We know that medication which lowers the blood pressure can cause falls. This would typically occur on standing up from sitting, with a sudden drop in blood pressure causing a fall. We also know that medication which affects the brain, such as sleeping tablets or antidepressants can cause falls. This seems logical as they may cloud the full function of the brain, nerves and blood pressure.
What seems less obvious is the result of a large research study which found that taking four or more medications was a risk factor for falling. To understand this a bit more, I will explain the study itself. Approximately 1280 older people were followed over the course of a year. At the beginning of the study period, various observations were made, including details of the medications and other medical problems. Different measurements were taken over the course of the year. At the end of the study the researchers explored the data to see if they could find any way to predict who was more likely to fall. They found that people who were taking four or more medication were more likely to fall.
This study is over 10 years old now and the types of medication we take now are very different. The study is not able to tell us why it is the particular number 4. But let’s not fixate on why it is 4 and not 3 or 5 or 10. Let’s use this information to help people. We can see who is more likely to have a fall and therefore who would benefit from a falls assessment.
Some people have questioned whether being on four medications is a sign of frailty and whether it is the underlying medical problems that are causing the falls. This is a fine theory. But other studies have proven that reviewing medication and stopping anything that is unnecessary can prevent falls, which implies (but does not prove) that it is the medication and not the underlying condition contributing to the falls.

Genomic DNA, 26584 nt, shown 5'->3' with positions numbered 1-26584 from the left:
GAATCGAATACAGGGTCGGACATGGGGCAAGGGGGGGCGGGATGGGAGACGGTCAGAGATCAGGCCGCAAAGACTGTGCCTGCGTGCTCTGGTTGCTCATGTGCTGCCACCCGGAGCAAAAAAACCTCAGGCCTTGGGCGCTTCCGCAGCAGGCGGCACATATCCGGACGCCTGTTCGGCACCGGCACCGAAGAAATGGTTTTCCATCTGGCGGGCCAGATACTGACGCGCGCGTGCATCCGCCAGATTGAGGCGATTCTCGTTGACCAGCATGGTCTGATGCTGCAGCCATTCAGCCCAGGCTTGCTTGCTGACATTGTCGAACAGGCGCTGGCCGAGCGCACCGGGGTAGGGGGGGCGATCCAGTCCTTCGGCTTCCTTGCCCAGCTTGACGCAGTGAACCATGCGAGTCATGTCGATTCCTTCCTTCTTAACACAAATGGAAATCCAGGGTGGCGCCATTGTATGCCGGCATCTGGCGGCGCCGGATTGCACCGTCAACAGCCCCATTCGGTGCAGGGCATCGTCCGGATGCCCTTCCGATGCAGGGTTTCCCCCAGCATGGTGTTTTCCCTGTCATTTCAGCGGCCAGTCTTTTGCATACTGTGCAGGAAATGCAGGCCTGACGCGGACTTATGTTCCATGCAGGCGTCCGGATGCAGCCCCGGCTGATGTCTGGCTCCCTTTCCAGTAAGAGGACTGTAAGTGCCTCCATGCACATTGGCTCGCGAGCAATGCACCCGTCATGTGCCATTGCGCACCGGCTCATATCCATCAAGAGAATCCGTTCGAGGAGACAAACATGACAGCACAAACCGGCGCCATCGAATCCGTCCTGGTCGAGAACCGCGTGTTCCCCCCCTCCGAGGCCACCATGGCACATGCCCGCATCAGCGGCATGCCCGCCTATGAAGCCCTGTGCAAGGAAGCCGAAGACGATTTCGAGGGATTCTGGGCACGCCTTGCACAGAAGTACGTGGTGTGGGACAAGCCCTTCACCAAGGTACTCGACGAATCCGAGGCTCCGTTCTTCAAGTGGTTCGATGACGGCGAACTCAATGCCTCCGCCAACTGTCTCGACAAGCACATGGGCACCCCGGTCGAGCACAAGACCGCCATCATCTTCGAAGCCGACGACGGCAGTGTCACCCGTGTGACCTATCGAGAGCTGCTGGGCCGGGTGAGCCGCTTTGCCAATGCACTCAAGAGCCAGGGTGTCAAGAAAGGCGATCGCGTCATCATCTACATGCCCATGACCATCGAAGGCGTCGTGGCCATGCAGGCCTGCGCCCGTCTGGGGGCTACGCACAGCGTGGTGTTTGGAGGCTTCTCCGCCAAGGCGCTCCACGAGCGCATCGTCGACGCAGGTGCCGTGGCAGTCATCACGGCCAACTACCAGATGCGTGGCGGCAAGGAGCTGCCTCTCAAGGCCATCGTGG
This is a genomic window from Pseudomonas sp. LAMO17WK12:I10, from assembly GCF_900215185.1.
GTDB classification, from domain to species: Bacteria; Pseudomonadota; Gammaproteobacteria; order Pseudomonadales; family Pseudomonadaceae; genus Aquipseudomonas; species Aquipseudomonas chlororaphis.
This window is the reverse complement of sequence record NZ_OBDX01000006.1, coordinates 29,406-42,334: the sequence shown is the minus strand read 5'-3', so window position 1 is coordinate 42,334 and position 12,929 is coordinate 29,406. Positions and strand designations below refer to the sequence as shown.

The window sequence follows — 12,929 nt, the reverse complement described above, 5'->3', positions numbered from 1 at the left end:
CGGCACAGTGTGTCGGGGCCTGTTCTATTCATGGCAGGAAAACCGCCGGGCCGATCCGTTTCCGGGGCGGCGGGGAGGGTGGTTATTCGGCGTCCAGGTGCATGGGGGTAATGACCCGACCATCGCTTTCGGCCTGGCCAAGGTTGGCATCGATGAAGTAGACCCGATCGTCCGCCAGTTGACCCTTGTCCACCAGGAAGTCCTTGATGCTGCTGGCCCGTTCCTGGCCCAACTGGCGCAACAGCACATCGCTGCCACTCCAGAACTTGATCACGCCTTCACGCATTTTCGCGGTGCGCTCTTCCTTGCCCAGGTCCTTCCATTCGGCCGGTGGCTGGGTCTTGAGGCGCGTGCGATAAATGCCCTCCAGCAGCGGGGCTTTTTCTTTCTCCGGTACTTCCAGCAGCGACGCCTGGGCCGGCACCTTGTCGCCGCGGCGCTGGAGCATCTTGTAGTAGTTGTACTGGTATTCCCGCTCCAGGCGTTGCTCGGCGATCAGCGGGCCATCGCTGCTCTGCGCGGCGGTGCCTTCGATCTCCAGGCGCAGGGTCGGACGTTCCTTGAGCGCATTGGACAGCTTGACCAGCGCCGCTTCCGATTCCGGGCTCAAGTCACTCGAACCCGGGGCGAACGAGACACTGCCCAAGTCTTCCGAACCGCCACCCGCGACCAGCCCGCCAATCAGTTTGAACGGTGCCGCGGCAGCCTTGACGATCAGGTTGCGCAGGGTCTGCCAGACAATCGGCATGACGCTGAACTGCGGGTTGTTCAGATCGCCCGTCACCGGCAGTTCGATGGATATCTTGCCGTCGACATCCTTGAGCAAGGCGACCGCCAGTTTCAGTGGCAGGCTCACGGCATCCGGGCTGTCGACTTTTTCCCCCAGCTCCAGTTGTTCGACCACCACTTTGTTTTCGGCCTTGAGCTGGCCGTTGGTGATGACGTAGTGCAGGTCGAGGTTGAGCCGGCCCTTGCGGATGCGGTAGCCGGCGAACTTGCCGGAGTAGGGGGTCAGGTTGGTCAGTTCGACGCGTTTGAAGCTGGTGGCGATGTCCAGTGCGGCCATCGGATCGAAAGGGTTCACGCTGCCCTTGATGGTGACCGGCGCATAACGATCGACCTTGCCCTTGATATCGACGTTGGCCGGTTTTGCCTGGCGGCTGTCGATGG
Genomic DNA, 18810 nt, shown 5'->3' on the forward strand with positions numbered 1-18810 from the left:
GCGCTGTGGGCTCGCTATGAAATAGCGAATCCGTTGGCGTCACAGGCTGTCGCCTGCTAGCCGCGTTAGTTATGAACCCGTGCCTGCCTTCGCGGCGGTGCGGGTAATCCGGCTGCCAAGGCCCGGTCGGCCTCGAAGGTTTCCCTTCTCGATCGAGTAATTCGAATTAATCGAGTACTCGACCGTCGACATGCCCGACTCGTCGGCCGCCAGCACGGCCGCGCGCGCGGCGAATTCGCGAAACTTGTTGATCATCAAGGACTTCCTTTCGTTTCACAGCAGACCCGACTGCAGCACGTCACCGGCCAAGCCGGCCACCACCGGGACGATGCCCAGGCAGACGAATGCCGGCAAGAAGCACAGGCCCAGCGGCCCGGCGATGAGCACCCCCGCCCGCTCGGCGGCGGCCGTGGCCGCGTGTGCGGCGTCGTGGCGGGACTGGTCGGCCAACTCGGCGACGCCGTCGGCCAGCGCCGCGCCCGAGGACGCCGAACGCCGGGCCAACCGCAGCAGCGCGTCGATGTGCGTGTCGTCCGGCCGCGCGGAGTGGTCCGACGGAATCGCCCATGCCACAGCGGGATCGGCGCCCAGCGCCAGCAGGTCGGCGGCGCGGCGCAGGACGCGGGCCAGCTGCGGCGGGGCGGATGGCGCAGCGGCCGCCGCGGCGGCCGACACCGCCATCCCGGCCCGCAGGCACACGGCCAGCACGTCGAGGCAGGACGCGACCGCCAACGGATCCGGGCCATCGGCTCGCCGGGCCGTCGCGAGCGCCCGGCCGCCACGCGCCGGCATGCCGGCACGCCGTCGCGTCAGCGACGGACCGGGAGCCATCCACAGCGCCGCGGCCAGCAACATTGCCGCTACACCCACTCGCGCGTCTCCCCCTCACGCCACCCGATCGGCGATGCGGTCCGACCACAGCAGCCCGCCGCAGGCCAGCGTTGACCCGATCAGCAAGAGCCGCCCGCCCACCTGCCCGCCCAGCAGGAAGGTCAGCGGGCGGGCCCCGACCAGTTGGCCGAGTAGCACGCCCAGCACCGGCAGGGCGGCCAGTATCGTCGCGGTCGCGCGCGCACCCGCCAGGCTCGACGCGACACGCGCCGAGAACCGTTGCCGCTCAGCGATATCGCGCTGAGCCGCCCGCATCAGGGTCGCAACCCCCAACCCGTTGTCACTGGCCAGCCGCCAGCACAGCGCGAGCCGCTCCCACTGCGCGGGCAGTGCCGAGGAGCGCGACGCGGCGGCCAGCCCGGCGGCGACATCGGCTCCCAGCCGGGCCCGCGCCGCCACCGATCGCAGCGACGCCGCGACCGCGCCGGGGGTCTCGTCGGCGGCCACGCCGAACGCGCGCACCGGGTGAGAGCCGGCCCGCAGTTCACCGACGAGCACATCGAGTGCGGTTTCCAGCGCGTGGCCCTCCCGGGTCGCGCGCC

As we have learnt in week one, even just agreeing on a definition of a fall has been challenging. So you can imagine all the other difficulties we face in trying to perform research into falls. For example, falls are under-reported, several risk factors contribute to falls and people often have a complex mix of underlying conditions and medications. So where we do not have the proof from large, well-conducted studies, we must draw upon the evidence from smaller studies, clinical experience and expert opinion.
The issue is not about reducing a person’s medications to less than four, it is about using the information to recognise and help those at risk.
Tromp AM et al. Fall-risk screening test: A prospective study on predictors for falls in community-dwelling elderly. J Clin Epidemiol 2001; 54: 837-844 – abstract available
Leipzig, Cumming and Tinetti Drugs and falls in older people: a systematic review and meta-analysis: II. Cardiac and analgesic drugs. J Am Geriatr Soc. 1999; 47(1):40-50.